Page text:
Hit by COVID-19, Restaurants Bundle Up as Winter Looms

as temperature drops, so will outdoor dining options

Rebecca Mennecke, photos by Andrea Paulseth

MASK TASK. Restaurants, like Loopy’s in Chippewa Falls, have had to adapt quickly to the pandemic.
MASK TASK. Restaurants, like Loopy’s Grill & Saloon in Chippewa Falls, have had to adapt quickly to the pandemic. Not all have been able to survive: A sister establishment, Loopy's High Shores Supper Club, will close Oct. 24.

In the restaurant business, every day brings new challenges. Over the past few months, restaurants have had to pivot to use new sanitizing protocols, follow social distancing guidelines, navigate unanticipated closures – and tolerate an increasingly disgruntled clientele, according to local restaurant owners.

Though outdoor dining options have improved restaurateurs’ abilities to make revenue amid pandemic times, the impending winter months make them more than a little uneasy.

“My motto was ‘if one goes down, we all go down,’ ” said Lisa Aspenson, owner of Mona Lisa’s, Mogie’s, The Livery, and Stella Blues. “It’s hard in the service industry to build walls around yourself.”

Since March, Aspenson said, she has experienced revenue losses ranging from 30% to 76% compared with the previous year. And her businesses are not alone. According to a survey conducted by the National Restaurant Association, sales are down in restaurants across the country by 34%. Nearly one in six restaurants is closed for the long-term or permanently, with nearly 3 million employees still out of work. By the end of this year, the restaurant industry is expected to lose $240 billion.

Faced with losses and the upcoming cold months, local business owners are scrambling to find solutions. For example, Milwaukee Burger Company recently submitted a proposal to the Eau Claire City Council requesting permission to use a 20-by-40-foot heated outdoor tent, with room for 75 people to safely social distance. The proposal was approved, allowing the restaurant to use outdoor options from Oct. 8 through March 31. This opens the door for other local restaurants (with space capabilities) to seek similar options.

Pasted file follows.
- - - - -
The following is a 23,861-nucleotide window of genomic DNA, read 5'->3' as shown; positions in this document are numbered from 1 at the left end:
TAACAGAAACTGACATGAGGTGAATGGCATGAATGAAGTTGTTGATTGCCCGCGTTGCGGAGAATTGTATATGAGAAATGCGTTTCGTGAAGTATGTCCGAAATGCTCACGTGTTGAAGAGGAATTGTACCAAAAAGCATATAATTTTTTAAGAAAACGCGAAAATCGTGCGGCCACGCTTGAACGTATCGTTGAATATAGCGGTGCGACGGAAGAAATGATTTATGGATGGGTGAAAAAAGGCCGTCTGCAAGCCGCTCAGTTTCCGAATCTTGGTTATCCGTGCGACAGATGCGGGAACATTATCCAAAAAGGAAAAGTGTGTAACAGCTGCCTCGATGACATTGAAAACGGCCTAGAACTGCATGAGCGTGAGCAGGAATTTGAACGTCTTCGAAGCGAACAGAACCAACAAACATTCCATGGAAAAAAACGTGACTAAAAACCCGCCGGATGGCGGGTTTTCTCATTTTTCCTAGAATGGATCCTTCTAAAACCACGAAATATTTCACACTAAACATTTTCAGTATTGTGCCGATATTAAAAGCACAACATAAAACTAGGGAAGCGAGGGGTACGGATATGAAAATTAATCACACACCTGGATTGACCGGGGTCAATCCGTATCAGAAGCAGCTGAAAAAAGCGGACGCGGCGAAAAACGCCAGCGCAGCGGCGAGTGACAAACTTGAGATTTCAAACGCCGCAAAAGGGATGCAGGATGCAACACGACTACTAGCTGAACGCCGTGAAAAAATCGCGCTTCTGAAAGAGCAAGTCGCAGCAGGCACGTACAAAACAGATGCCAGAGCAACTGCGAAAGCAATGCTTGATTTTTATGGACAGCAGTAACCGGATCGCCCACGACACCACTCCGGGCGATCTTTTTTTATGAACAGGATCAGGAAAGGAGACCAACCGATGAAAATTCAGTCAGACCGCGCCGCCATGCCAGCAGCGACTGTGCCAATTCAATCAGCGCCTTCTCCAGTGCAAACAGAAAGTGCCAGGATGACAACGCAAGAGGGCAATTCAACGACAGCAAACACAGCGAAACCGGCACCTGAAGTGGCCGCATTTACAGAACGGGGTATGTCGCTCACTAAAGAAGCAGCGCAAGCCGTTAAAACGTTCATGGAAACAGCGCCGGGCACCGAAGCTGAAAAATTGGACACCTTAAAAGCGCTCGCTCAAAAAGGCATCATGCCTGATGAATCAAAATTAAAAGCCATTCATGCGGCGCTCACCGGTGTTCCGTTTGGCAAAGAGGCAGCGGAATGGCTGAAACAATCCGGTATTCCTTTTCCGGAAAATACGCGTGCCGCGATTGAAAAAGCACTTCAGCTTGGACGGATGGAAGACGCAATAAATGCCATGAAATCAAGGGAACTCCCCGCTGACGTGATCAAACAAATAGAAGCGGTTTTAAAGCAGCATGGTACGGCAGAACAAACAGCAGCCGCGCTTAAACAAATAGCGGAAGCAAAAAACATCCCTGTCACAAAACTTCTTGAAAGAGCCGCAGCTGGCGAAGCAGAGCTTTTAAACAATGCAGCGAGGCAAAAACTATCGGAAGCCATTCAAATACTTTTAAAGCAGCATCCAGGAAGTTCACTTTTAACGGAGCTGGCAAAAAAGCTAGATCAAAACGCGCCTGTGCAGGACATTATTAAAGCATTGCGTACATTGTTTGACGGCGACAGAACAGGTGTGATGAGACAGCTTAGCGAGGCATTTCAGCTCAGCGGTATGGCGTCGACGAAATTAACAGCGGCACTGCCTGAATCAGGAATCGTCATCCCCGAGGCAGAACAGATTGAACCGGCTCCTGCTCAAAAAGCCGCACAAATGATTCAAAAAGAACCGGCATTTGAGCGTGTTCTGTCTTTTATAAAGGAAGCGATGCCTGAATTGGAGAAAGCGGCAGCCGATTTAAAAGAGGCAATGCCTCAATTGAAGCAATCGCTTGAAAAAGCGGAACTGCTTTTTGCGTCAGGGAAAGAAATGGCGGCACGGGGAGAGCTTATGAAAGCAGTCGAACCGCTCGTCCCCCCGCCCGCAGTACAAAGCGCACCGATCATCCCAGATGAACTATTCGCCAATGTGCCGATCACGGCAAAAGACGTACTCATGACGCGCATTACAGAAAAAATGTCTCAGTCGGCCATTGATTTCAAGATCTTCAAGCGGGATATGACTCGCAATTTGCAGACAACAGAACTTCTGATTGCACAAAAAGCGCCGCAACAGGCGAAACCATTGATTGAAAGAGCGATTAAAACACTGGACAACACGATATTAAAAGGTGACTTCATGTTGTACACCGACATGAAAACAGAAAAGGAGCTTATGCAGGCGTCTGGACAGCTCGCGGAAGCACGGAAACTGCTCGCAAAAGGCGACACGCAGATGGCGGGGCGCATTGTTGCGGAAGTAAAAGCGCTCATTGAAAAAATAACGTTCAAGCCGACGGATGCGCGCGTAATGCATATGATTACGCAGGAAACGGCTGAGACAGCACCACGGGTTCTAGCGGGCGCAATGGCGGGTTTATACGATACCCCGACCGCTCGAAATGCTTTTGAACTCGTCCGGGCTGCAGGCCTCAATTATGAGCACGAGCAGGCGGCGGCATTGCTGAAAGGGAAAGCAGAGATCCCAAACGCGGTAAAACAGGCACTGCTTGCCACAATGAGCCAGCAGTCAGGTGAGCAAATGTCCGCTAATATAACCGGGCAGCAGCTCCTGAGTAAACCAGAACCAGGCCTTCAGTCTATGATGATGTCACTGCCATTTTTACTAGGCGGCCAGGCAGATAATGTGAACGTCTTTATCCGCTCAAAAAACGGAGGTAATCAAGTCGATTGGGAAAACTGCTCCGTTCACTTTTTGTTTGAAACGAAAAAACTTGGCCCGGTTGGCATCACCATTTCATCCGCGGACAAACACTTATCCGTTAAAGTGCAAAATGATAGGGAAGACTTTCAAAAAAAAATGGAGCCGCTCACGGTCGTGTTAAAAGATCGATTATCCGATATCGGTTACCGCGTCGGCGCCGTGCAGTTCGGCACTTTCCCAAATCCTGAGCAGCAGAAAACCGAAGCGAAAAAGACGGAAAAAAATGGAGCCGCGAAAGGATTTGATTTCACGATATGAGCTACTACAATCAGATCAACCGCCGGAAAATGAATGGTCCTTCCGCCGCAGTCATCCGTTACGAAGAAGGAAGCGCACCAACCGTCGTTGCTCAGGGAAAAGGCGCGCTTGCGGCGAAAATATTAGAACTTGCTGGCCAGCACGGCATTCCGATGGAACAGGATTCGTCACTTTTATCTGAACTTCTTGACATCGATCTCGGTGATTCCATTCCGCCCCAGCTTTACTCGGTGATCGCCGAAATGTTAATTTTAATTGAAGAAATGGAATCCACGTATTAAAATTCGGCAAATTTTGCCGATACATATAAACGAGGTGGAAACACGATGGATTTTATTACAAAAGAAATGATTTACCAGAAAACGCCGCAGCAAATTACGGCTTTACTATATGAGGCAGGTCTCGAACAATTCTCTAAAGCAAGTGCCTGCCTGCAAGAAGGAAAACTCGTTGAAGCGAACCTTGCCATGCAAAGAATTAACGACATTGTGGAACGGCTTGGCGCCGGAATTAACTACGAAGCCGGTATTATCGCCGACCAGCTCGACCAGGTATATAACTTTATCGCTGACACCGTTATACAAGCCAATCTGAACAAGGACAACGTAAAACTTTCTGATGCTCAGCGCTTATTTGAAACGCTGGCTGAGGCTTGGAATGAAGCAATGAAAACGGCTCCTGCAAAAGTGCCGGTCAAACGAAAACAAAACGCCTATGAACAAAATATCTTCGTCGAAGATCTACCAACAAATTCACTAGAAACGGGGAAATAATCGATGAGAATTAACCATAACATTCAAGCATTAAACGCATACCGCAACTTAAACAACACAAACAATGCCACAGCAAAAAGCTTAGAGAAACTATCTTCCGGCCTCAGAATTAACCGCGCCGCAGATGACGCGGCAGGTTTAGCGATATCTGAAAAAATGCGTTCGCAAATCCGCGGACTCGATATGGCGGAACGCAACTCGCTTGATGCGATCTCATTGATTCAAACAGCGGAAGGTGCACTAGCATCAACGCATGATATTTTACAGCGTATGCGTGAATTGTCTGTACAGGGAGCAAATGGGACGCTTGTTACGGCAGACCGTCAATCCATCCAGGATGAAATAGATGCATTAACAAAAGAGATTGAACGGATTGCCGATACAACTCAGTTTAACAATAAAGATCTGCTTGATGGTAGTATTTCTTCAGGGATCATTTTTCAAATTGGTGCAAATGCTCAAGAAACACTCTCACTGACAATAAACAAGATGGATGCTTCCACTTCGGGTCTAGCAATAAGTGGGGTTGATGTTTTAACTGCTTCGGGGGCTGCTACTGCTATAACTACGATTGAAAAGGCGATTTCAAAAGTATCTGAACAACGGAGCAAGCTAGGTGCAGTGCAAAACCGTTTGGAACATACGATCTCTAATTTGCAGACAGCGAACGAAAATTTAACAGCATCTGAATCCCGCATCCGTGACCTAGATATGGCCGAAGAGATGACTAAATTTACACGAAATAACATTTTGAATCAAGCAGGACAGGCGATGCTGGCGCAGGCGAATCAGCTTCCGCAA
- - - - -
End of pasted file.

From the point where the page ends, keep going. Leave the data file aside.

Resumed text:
My motto was ‘if one goes down, we all go down.’ It’s hard in the service industry to build walls around yourself.


EAU CLAIRE restaurateur

According to Kent Buell, the Food and Beverage Director of Pablo Group – which oversees local establishments such as The Informalist, The Fire House, Racy D’Lenes Coffee House, The Nucleus, ECDC, The Dive, and Skill Shot – the pandemic ripped the Band-Aid off a food system that hasn’t been working for a while: Buell says supporting local not only creates tighter relationships with the community, but it eliminates food waste and food insecurity – something local restaurant owners are thinking more about as winter looms. “Rather than pay for waste,” he said, “I pay for care.”

Rita Dorsey, general manager of The Lismore, said she has considered curbside, to-go, and pickup options – even looking at options such as EatStreet or Grubhub. But, the cost of third-party delivery services make it a challenge for local business owners to break even. And with Wisconsin laws prohibiting alcohol delivery, much of The Lismore’s delivery options are limited. Dorsey recently launched online ordering options with pick-up abilities, which helps their revenue. But during winter months, Dorsey fears people may not be willing to make the chilly drive to pick up local eats. Most important to Dorsey – like many restaurant managers – is keeping her team safe. “I know we are operating in the safest way possible,” she said.

To help support local restaurants through the winter months, Aspenson recommends purchasing take-out options, considering gift packs or catering options, and buying gift cards for the holiday season. And – as with most service industries – being extra patient.

Dorsey said it frustrates and saddens her when local folks come in and berate employees who often make minimum wage. “Are we not struggling enough?” she said.